New way of calculating N.J. graduation rate shows all is not well in public schools

There were two big announcements from the NJ Department of Education this week.

This is commentary from education blogger Laura Waters of NJ Left Behind.

There were two big announcements from the NJ Department of Education this week.

First, when today’s 4th graders — the Class of 2021 — get to high school, they’ll no longer take a single comprehensive high school proficiency assessment (the HSPA) as a prerequisite to graduation. Instead of the HSPA, considered an 8th-grade level test, academic proficiency will be evaluated through a series of end-of-course assessments given in 9th, 10th, and 11th grade.

Second, the DOE has recalibrated methods for calculating high school graduation rates based on recommendations from the National Governor’s Council and a mandate from the U.S. D.O.E.

While NJ’s graduation rate historically has been listed at close to 95%, this more accurate reporting method reduces our rate to 83%. Suddenly there’s not much to write home about, especially when one considers the widely-publicized fact that 90% of freshman at Essex Community College and 30% of freshman at Rutgers require remedial coursework.

These changes are serendipitous for those of the education reform persuasion, and dovetail smoothly with the Christie Administration’s vigorous attempts to highlight educational disparities within the state. It’s pretty tough to make an argument for systemic change when the perception is that all is grand amongst our public schools, no hard task to diminish the importance of the historically low performance of poor urban schools by ascribing the disparities to the intractable effects of poverty.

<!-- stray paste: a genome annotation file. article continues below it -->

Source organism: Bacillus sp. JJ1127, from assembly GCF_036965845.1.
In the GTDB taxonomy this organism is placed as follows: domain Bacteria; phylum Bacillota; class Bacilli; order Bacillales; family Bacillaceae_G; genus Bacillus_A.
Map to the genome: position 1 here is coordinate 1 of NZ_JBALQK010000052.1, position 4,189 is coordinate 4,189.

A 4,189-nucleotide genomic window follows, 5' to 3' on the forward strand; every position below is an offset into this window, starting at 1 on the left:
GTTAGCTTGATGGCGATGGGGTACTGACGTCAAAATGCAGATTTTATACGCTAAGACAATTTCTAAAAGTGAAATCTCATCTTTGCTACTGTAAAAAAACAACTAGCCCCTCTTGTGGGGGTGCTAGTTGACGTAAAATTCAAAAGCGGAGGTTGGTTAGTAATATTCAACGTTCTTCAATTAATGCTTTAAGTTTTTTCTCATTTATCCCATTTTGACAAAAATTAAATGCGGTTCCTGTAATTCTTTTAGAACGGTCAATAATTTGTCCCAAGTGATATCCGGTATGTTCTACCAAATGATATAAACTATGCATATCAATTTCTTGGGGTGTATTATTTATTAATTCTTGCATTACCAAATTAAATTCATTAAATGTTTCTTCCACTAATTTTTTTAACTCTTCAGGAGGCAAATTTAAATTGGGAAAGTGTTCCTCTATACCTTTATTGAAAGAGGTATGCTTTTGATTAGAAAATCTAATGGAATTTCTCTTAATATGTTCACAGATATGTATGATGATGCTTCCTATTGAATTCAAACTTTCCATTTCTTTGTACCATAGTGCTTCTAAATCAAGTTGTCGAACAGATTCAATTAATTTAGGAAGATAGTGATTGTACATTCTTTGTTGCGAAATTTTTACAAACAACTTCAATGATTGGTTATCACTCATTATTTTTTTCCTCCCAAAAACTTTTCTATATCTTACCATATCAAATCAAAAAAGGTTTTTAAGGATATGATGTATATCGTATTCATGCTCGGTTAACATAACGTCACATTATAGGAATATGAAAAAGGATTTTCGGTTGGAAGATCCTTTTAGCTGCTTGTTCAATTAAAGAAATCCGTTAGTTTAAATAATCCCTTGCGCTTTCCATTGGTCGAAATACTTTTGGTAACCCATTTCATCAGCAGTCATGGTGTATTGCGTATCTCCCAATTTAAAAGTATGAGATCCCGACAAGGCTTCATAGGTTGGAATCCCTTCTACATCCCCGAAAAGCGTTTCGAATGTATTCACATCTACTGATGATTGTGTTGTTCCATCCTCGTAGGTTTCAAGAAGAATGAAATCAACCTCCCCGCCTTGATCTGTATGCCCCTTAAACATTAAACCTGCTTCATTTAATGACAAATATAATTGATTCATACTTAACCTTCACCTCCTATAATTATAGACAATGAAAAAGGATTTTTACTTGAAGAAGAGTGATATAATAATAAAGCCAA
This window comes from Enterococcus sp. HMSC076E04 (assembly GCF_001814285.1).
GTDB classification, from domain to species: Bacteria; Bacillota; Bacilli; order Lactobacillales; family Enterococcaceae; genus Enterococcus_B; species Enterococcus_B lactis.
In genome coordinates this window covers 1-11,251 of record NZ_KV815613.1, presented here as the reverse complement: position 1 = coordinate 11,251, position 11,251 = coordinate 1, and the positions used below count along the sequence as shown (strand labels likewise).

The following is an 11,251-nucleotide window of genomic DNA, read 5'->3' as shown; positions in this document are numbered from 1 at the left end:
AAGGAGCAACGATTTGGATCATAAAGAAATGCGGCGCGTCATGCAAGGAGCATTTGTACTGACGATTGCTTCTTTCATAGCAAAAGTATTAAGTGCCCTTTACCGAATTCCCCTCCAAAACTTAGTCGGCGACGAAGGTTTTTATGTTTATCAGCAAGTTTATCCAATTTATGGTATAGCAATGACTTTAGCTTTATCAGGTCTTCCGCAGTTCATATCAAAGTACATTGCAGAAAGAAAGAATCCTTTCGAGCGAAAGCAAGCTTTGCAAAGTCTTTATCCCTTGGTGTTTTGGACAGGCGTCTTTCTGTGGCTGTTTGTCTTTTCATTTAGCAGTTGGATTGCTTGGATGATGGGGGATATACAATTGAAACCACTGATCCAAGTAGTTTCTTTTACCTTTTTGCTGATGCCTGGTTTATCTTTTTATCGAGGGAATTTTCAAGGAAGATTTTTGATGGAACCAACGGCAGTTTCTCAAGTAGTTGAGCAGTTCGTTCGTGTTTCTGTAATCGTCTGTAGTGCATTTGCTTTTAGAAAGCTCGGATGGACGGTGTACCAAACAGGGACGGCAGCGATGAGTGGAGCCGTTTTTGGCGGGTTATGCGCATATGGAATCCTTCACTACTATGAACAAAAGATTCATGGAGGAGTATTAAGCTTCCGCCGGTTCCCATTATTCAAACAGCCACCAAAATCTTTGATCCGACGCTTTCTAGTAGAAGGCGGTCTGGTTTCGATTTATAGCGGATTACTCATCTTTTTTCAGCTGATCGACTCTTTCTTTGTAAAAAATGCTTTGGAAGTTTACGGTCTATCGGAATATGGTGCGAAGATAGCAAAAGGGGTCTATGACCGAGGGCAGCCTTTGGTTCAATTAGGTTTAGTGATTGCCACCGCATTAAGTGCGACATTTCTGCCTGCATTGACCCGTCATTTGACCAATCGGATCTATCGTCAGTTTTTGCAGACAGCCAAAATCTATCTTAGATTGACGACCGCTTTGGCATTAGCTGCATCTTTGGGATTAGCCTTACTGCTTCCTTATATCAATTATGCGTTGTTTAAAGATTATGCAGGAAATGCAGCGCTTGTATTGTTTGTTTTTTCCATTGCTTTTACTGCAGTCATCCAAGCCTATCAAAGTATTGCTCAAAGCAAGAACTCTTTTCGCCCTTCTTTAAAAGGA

Why bother with the expansion of school choice or changes in tenure law if the system’s working just fine?

Sometimes perception is everything.

School reform advocates in New Jersey have struggled for years to swing public sentiment in support of widespread changes to a system that works well, albeit expensively, for kids who live in one of our many high-achieving suburbs. Various lobbying groups are invested in the perception that our schools are uniformly great.

For example, NJEA’s website pronounces that “New Jersey ranks first in the nation in the percentage of students graduating high school!” (We lose that status under the new calculations, although we’re still in the top 10.) 

NJEA also crows, “New Jersey leads the nation in high graduation rates among minority students.”

Not so much.

According to the new graduation rates listed by the NJ DOE, Pleasantville City High School has a 64% graduation rate, Camden High has a 44% rate,  Irvington High School has a 50% rate, and Trenton’s high schools graduate 47.7% of its students.

The expansion of qualifying tests for high school graduation — subject-specific tests in each grade — has a similar impact on perception and, consequently, on politics and potential legislation.  If acquisition of a diploma requires proficiency in, say, Algebra 2, that’s a cakewalk for your average kid in a relatively wealthy suburban district where most kids end up going all the way through Calculus.

But if the majority of our poor students can’t pass the Algebra 2 test, then it becomes more difficult to oppose reforms intended to help those students. 

These efforts to increase requirements for high school graduation predate the Christie Administration.

In 2005, then- Education Commissioner William Librera, in the context of contesting the overuse of a widely-derided “alternative” high school assessment, issued a memo to the State Board of Education warning that “approximately one-fifth of our students are unable to meet the state requirements for a diploma.”  

A few years later in 2009 the Corzine Administration, under the auspices of the High School Redesign Committee, proposed adding proficiency tests in Algebra 2, chemistry, and physics. But these well-intentioned efforts to increase accountability and rigor in all our high schools went nowhere. 

Now circumstances have changed, aided by support at the federal level through the passage of national curriculum standards and programs like Race To The Top.

The Christie Administration, the wind at their backs (at least in the chamber of education reform), is willing to give it another whirl. With the revelations of NJ’s real graduation rates, maybe we’ll get somewhere.


Laura Waters is president of the Lawrence Township School Board in Mercer County. She also writes about New Jersey’s public education on her blog NJ Left Behind. Follow her on Twitter @NJleftbehind.

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